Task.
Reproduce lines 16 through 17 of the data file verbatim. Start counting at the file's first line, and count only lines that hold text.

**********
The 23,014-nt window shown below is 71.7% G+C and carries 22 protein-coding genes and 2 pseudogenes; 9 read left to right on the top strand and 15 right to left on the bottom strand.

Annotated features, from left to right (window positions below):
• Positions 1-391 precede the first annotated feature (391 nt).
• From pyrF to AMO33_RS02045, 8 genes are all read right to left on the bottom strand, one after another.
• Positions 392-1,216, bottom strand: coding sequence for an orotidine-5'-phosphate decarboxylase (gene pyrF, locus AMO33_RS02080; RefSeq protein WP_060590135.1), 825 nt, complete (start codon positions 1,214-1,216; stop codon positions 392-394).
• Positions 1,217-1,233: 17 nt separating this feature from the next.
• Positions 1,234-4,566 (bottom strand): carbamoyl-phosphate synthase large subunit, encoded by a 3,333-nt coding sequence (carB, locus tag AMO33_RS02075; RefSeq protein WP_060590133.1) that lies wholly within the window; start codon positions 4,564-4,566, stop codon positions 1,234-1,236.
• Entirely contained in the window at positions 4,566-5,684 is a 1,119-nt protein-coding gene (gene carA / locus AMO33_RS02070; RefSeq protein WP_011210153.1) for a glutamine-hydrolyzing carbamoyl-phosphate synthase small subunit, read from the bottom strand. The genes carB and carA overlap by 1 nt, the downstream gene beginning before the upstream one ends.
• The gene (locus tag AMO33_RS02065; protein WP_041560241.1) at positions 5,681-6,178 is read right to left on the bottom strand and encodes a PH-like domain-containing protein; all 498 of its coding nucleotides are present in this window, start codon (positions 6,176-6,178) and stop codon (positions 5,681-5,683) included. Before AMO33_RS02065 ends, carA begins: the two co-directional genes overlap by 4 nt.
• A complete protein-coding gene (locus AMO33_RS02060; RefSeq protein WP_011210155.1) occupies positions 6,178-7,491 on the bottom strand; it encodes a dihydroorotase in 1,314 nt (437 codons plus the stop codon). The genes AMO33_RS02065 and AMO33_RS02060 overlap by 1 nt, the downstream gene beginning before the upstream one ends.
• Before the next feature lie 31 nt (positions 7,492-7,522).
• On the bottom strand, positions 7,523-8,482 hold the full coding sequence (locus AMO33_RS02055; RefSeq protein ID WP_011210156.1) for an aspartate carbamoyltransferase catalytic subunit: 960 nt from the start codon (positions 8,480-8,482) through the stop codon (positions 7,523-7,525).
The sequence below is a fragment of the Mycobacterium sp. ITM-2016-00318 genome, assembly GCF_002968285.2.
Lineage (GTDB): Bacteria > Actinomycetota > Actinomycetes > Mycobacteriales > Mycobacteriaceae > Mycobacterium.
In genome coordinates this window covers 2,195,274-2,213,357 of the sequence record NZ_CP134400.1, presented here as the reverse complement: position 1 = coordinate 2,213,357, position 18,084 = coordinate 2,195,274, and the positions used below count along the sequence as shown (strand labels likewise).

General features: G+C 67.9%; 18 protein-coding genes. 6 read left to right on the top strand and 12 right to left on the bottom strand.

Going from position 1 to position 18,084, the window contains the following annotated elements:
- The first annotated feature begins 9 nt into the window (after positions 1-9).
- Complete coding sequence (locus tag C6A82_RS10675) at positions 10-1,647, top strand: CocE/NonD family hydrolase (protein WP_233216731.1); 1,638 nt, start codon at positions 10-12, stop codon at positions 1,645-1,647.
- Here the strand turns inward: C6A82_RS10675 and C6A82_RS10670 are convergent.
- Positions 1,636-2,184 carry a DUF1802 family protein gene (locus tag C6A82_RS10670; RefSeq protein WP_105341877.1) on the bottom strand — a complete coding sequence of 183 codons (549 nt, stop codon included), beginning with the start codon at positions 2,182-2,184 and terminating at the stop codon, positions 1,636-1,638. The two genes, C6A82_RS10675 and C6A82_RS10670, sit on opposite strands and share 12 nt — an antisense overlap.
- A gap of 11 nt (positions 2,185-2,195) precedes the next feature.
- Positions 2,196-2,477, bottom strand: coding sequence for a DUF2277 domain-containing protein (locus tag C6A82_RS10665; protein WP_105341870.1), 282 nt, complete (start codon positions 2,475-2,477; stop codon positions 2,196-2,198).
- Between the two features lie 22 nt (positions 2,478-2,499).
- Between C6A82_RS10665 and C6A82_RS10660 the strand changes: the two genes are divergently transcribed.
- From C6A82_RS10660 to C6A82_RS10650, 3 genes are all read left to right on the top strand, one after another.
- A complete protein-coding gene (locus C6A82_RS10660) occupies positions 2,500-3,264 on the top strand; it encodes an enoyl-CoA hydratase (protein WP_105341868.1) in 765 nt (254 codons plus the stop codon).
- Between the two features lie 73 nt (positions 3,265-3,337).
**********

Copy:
General features: G+C 67.9%; 18 protein-coding genes. 6 read left to right on the top strand and 12 right to left on the bottom strand.

Going from position 1 to position 18,084, the window contains the following annotated elements: